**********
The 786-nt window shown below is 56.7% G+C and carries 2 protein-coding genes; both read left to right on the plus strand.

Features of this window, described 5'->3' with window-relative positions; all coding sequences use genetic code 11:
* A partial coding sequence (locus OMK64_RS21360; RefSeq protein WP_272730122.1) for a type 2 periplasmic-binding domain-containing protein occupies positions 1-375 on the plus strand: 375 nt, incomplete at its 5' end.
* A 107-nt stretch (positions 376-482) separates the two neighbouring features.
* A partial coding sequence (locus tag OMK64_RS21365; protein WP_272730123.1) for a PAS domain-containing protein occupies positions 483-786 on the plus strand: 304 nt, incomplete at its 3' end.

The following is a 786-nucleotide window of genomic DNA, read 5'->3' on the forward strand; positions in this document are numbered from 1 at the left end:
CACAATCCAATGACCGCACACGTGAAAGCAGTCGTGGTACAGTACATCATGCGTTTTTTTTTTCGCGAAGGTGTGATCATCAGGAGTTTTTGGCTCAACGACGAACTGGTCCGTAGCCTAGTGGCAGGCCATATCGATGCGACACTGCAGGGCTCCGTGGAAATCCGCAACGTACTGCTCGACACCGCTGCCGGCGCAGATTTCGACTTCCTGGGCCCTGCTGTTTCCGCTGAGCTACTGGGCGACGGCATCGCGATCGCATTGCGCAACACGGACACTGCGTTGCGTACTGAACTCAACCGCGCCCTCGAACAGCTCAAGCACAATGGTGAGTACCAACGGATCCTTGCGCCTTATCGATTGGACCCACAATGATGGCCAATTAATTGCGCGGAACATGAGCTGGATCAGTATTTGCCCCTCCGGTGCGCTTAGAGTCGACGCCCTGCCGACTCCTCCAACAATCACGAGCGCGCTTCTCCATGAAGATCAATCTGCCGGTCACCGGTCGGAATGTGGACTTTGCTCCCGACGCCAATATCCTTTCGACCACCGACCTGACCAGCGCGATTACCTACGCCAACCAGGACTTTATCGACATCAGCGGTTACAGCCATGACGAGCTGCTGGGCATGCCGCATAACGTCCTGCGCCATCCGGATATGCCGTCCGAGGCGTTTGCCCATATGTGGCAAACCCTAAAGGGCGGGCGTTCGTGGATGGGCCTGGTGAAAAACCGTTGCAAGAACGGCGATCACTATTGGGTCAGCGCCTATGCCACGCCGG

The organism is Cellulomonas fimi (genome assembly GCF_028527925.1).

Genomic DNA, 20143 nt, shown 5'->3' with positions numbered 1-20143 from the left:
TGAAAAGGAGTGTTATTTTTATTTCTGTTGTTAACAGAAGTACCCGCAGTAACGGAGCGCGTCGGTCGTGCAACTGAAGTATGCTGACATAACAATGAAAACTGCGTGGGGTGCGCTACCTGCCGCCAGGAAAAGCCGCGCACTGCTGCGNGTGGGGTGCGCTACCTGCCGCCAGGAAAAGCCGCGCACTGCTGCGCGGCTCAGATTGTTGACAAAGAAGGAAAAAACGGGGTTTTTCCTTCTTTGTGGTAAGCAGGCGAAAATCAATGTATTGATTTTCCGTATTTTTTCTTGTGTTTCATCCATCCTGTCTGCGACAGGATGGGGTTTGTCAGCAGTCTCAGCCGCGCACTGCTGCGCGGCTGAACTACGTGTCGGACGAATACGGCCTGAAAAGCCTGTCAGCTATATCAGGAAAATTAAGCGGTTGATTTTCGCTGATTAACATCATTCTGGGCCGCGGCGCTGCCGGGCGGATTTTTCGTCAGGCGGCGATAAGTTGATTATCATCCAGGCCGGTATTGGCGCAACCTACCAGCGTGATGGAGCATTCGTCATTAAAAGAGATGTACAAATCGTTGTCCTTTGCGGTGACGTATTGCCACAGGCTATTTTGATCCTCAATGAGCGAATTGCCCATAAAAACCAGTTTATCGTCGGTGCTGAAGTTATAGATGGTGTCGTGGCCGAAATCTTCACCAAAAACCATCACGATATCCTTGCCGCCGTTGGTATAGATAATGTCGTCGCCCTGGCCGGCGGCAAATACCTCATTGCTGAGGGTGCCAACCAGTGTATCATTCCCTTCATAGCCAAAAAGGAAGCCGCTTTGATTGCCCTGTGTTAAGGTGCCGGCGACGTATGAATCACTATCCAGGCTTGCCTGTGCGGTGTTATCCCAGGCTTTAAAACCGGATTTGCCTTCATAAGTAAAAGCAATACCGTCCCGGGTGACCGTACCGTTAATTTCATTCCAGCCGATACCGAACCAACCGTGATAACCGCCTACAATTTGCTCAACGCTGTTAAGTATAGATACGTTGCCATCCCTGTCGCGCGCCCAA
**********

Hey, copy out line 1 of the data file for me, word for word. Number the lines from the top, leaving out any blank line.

The 786-nt window shown below is 56.7% G+C and carries 2 protein-coding genes; both read left to right on the plus strand.